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Storm debutant Kurt Mann celebrates his match-winning try against Manly on Saturday night.

An unlikely hero swoops in to save the day when all appears lost.

It seems a storyline more akin to a Marvel comic book than the football field but that is precisely the plot line that played out at AAMI Park on Saturday night.

Trailing by three points with just four minutes left on the clock Cooper Cronk fired a low cross-field kick in what seemed like a desperate trick play.

With the ball on its downward trajectory in swooped a No.18 wearing pink and purple to collect the football, cross the line and save the day for Melbourne with a winning try in the most thrilling of circumstances.

For the Storm it was not a bird, nor a plane but in fact 21-year-old Kurt Mann, playing his debut NRL game in front of 13, 273 on lookers.

A Melbourne-Manly contest is a baptism of fire at its hottest and to come away with the match-winning try in the 22-19 win, it was understandable the young Queenslander was beaming ear-to-ear after full time whistle sounded.

“It was pretty unbelievable I don’t know what to say, I was in the right place, right time I guess,” said Mann.

“I assumed he [Cronk] was going to kick and he kicked it my way. I just chased like there was no tomorrow.

“He is probably the best kicker in the game and I was just lucky to be there.”

Mann was a late inclusion into the line-up for Mahe Fonua in the centres and more than held his own, recording 65 metres and 23 tackles for the game.

Despite the impressive first up showing, the Winton Devils recruit admits he was forced to endure a nervy couple of days in the build up to his debut.

“I slept very uneasy last night I can tell you that,” said Mann.

“[The day of the game] I was at home and didn’t say much, all my family was down from Queensland and I just sort of sat and kept to myself all day.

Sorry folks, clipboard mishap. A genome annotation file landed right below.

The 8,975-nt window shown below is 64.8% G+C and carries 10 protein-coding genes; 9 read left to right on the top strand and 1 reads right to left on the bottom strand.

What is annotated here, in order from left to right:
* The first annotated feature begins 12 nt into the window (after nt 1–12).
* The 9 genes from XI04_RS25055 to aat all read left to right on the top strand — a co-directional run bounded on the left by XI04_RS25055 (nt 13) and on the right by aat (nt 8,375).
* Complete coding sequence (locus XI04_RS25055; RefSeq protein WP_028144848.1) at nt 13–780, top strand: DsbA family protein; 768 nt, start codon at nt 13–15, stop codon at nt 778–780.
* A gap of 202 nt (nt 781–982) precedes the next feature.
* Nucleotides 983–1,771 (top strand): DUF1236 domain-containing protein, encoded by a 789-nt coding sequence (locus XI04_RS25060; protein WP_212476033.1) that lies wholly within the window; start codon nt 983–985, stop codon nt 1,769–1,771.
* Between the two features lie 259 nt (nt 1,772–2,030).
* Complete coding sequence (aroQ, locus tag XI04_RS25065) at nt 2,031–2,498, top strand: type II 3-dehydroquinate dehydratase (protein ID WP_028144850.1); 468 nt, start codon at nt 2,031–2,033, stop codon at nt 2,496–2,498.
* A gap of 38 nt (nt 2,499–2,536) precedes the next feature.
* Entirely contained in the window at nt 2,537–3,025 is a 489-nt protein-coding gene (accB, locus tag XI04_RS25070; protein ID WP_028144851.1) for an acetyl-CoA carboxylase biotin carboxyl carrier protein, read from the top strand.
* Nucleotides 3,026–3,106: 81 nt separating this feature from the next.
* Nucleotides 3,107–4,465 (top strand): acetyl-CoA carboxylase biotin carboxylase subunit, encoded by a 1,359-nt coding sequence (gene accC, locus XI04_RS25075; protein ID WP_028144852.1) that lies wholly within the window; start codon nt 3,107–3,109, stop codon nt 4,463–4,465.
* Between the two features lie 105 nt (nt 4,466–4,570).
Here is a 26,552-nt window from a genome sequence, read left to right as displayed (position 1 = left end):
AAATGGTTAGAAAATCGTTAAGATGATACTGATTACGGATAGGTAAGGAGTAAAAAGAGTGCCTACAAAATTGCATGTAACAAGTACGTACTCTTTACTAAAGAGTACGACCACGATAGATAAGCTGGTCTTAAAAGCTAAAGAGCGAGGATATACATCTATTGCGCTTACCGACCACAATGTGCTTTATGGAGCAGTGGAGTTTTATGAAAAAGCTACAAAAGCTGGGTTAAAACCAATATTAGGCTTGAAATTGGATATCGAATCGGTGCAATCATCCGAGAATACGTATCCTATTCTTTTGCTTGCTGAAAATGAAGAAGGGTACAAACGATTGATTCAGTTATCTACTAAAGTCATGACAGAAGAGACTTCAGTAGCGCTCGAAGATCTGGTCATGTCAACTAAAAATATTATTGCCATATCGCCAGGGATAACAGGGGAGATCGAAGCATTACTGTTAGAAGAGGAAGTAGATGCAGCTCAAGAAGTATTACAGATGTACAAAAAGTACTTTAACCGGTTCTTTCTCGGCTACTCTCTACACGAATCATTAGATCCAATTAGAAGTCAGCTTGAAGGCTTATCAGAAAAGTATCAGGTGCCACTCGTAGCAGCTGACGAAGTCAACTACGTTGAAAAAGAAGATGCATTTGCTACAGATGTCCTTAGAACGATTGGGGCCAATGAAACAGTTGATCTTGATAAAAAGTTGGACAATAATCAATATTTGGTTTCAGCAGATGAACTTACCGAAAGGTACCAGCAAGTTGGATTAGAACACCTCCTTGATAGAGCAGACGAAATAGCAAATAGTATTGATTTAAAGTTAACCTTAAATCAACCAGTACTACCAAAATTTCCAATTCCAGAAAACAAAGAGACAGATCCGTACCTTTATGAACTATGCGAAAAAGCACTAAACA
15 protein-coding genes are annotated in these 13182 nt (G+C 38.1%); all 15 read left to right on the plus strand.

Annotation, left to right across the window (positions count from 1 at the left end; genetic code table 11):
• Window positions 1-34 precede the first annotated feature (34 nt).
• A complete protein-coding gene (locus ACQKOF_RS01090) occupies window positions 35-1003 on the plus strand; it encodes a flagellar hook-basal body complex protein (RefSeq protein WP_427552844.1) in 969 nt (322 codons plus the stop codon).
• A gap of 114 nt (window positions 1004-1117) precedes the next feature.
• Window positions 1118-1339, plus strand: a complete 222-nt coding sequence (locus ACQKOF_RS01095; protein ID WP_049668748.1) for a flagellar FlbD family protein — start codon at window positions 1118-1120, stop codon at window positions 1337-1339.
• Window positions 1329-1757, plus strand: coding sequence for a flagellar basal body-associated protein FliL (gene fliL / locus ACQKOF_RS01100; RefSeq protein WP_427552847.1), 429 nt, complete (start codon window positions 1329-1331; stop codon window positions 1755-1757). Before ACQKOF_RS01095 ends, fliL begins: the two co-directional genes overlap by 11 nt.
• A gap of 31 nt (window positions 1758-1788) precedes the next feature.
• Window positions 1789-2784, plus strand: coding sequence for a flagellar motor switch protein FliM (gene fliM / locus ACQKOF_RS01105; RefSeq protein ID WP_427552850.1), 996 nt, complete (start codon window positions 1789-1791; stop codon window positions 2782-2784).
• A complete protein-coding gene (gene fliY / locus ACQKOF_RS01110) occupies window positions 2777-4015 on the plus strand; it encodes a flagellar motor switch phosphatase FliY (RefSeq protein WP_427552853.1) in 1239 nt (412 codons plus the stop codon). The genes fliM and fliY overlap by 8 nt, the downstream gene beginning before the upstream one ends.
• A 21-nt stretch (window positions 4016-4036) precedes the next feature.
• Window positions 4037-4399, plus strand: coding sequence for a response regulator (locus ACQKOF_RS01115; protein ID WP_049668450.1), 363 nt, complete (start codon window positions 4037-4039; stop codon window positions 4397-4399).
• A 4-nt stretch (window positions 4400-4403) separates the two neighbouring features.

“I was really nervous at the captain’s run, I didn’t want to touch the ball but [senior players] kept me calm and showed me the ropes.”

Centre was not the position Mann envisioned he would make his debut, having played fullback in his first year at the club in 2013, and being utilised at halfback and five-eighth at NSW Cup level.

In fact centre was a position that the baby-faced Queenslander had not re-acquainted himself with up until a fortnight ago.

“Not for a long time, back when I was 16 was the last time I’ve played in the centres except for the last 2 weeks in the NSW Cup,” said Mann.

“I am happy to play anywhere, I just want to play first grade footy so I’ll play anywhere if I have to.

“I thought I’d be waiting around until State of Origin time to get a crack but got in early so it was good.”

If the kid can keep mixing it with the men as he did on Saturday night, such opportunities and even greater heroics will be sure to follow.

Acknowledgement of Country

National Rugby League respects and honours the Traditional Custodians of the land and pay our respects to their Elders past, present and future. We acknowledge the stories, traditions and living cultures of Aboriginal and Torres Strait Islander peoples on the lands we meet, gather and play on.

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